Recent studies show more interest in suburban living over urban.

For years we have been hearing that it’s all about urbanization: everyone is moving into the city core, desiring higher density housing like apartments and condos, Millennials and Baby Boomers alike. The high life! 

Certainly if you are leading or running a large city like Dallas, the chart to the right might want to make you slug Scotch. Dallas, as in City of Dallas, is losing population just as San Francisco, New York, and Chicago are.

Why? Why is Dallas, smack in the center of business-friendly Texas, with average home prices up but still not out of reach, on this death-spiraling list?

Dallas Isn’t Immune

We know that the over-priced real estate market in San Francisco — average home price is about $1 million — plus the homeless and constricting building laws (hello, it’s California) is starting to rub on even the most faithful Bay-area residents. 

Chicago, my beloved hometown: overpriced real estate, crime, so much corruption I almost cannot remember when we didn’t have a governor who went to jail. 

New York City: My favorite place on earth for a week, but who can afford to live there without a bottom income of $200K annually?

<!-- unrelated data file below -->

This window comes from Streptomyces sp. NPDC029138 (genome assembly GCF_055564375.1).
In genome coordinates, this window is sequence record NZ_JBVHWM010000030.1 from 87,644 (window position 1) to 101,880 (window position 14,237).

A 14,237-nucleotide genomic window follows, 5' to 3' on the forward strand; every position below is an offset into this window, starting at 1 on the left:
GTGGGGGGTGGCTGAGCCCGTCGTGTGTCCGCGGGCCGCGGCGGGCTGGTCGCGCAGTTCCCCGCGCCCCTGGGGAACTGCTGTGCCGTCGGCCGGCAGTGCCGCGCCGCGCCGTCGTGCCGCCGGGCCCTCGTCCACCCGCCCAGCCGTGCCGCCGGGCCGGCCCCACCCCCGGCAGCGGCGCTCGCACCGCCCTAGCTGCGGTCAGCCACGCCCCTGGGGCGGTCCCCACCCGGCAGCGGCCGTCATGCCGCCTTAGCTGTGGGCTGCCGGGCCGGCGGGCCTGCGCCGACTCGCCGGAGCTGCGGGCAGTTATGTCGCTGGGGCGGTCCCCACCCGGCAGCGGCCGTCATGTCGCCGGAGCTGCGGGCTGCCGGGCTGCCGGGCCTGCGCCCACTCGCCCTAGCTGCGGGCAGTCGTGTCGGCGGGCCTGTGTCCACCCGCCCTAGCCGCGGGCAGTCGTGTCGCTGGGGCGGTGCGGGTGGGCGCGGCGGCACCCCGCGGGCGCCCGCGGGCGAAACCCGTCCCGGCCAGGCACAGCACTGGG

But why Dallas? My take — and I’d love to hear yours — is past weak leadership and corruption that weakened our police force, a reputation for poor public schools that is not at all deserved, and crime. Couple that with relatively cheap gas prices that make the extra five to 10 miles of commute more manageable, more people working remotely, and more jobs actually in the suburbs, Dallas is toast:

The new census statistics provide estimates for city populations annually between 2010 and 2018. They show that the average annual growth for the nation’s 87 cities with populations over a quarter million have slipped to 0.69% in 2017-2018—down from 0.76% the previous year, and from 1.21% in 2011-2012, the highest average growth since the Great Recession. Among the 87 largest metros, 66 exhibited lower growth in the last year than in 2011-2012. Among the 87 largest metros, 66 exhibited lower growth in the last year than in 2011-2012 (download Table A).

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